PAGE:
Three Simple Steps for Managing Conflict

Recently I was recently having coffee with a friend who is an executive leadership and communications consultant and we began talking about dealing with conflict. I listened to her speak and it made me think about the significance of the communications courses I took as an undergrad in college.  I was in awe soaking in her experience and wisdom. What I heard from her was that it is all about getting clarity, understanding interpretations and asking the right questions.

What is it about the word “conflict” that makes us uneasy? Simple, but complicated, because in order to overcome the issues that come with it, we have to learn it. THEN we have to practice it until it feels normal and believe me, that is no easy task.

Below are some steps that I hope will help you for managing differences.

1.       Clarify and ask: “Are we working on the same problem?”  Seek to understand what the issue is. People often tackle symptoms, not the root cause of things so it is our responsibility to seek to understand the issue at hand by asking:

  • Is there a pattern in the murky-ness that is continuing to repeat itself?
  • Is it your pattern?
  • Does the blueprint belong to someone else?
  • Could it be a little of both?

Ask the other person how they would define the issue at hand and listen.  Follow that up with another question that says; “Tell me more about that. What does it look like to you?” You might be very surprised what you learn. In today’s world we often are so action focused that we try to jump to a solution before understanding a problem.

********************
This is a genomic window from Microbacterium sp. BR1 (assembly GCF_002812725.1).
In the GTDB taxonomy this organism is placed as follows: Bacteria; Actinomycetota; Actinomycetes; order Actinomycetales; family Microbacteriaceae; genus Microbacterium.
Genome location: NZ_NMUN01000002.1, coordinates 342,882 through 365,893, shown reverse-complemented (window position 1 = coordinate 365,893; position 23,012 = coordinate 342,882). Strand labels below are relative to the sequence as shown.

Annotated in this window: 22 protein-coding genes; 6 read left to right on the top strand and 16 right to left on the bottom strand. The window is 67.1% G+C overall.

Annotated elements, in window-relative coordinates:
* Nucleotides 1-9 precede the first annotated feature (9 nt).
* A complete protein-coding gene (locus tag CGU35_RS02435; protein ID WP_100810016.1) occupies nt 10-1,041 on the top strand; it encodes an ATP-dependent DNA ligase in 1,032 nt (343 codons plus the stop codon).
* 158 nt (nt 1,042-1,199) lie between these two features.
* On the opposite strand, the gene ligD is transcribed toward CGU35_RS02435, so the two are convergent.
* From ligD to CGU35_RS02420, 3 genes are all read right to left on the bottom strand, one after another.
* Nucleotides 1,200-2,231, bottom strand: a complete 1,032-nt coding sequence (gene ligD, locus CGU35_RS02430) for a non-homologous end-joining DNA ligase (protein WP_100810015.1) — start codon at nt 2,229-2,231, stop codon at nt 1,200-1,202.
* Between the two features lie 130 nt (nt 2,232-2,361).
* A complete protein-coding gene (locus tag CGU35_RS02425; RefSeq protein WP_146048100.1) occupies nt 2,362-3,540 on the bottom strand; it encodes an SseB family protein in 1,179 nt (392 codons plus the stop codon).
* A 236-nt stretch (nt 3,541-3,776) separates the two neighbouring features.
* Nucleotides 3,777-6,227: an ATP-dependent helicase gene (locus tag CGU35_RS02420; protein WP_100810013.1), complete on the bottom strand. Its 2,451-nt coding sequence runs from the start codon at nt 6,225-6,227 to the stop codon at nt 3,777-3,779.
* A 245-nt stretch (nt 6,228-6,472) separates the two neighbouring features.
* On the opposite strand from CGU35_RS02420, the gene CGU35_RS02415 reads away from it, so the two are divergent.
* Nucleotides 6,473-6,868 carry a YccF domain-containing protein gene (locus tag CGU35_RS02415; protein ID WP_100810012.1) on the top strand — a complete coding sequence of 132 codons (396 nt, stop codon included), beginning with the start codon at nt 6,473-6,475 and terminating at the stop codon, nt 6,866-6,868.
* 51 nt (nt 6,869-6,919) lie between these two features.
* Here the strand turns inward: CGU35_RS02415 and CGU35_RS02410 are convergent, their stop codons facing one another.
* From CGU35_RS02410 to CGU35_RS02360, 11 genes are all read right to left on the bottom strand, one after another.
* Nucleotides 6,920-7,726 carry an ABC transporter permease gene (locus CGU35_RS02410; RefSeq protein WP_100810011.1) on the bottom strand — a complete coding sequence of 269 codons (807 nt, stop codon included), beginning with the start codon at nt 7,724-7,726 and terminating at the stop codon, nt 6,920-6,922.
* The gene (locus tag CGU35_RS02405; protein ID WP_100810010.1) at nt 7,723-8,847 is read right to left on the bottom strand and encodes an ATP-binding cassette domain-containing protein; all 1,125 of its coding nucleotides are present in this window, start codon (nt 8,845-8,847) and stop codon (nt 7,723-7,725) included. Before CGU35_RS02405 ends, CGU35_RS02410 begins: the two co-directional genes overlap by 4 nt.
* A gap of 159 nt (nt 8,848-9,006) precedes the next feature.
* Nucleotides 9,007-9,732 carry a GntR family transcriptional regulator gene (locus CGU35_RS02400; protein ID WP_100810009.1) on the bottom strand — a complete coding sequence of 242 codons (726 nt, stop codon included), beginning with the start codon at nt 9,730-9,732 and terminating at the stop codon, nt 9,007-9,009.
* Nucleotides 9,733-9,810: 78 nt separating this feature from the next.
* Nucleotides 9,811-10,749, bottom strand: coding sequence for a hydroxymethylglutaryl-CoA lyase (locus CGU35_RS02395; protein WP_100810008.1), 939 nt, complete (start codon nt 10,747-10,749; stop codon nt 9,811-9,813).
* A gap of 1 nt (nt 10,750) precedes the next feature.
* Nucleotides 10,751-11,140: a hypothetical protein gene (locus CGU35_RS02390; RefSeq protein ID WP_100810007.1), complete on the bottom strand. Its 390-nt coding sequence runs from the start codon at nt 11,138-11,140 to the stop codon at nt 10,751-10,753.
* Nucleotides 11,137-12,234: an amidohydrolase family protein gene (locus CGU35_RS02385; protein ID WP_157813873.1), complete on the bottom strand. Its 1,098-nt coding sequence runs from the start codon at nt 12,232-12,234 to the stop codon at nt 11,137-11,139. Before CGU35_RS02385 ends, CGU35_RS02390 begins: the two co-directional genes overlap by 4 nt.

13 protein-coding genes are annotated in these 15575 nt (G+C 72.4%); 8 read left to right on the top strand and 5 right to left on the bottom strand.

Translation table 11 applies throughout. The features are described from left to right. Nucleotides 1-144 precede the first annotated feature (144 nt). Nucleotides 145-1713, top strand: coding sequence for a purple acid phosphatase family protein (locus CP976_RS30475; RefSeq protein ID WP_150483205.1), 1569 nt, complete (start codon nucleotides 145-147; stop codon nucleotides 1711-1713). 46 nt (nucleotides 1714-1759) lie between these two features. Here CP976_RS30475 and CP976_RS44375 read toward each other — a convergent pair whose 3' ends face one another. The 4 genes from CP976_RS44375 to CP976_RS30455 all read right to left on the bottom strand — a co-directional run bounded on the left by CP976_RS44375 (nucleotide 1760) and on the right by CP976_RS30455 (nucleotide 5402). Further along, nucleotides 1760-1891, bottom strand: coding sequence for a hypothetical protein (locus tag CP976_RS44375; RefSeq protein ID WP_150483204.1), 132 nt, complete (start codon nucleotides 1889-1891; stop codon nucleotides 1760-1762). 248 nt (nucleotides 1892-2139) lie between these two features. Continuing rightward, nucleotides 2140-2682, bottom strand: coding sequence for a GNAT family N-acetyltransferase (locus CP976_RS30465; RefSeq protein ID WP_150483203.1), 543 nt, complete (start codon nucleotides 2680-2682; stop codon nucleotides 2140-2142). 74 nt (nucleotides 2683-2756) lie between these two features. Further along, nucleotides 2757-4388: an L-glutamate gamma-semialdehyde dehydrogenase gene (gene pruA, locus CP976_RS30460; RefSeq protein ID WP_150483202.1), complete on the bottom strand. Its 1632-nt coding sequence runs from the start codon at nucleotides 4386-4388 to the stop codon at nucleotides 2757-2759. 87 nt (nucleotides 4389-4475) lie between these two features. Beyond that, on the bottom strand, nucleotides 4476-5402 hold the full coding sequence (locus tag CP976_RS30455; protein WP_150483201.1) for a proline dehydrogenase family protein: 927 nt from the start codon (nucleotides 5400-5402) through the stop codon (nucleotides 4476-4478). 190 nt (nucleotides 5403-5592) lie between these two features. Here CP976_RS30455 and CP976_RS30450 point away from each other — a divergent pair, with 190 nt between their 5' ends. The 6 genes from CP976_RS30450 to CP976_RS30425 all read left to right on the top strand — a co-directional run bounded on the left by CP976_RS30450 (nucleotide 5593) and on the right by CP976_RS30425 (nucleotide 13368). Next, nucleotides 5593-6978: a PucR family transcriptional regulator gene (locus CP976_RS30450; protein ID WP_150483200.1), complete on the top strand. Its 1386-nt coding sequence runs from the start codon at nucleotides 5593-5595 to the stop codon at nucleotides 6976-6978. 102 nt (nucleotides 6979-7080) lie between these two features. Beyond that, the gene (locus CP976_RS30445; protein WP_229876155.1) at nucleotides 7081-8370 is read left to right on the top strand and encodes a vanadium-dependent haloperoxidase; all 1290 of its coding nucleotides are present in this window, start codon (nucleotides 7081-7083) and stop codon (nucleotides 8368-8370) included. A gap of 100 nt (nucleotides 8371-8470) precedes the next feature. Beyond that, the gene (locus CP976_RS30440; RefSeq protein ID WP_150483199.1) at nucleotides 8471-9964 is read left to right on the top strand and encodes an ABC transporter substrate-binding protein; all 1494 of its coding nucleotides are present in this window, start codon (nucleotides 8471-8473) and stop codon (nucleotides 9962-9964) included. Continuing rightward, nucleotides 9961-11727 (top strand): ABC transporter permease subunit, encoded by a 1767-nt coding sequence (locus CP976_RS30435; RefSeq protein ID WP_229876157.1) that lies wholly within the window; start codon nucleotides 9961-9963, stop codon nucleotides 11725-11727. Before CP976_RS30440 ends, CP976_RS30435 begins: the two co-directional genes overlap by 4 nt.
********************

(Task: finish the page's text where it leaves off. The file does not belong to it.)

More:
2.       Try to identify the other person’s role. I’m not saying take their personal inventory. We have to acknowledge and recognize everyone has blind spots and filters that create bias. Ask questions and seek to understand because we all contribute in different ways and guess what? Not participating and ambiguity are all methods of contribution. The choice to do nothing is a decision.

3.       Take Ownership. This is an important one because we have a responsibility to ourselves to ask; “What is my contribution in this situation?”

Conflict is complicated and uncomfortable for many of us because we have different social styles and we interpret meaning differently. Growing professionally is this ongoing journey and for many and each role gives us opportunities to pick up tools and put them in our toolbox. Some of us move forward and seek out more. But once in a while, we may have put one of our resources on the shelf in the garage and forgotten about it. In this conversation with my friend she reminded me what I already knew. I just needed to hear it from someone else.   Please share below, What makes managing conflict successful?


About KakieF
To learn more about Kakie Fitzsimmons, please select "A NOTE FROM KAKIE" tab at the top left of this page. Thanks for visiting my blog!

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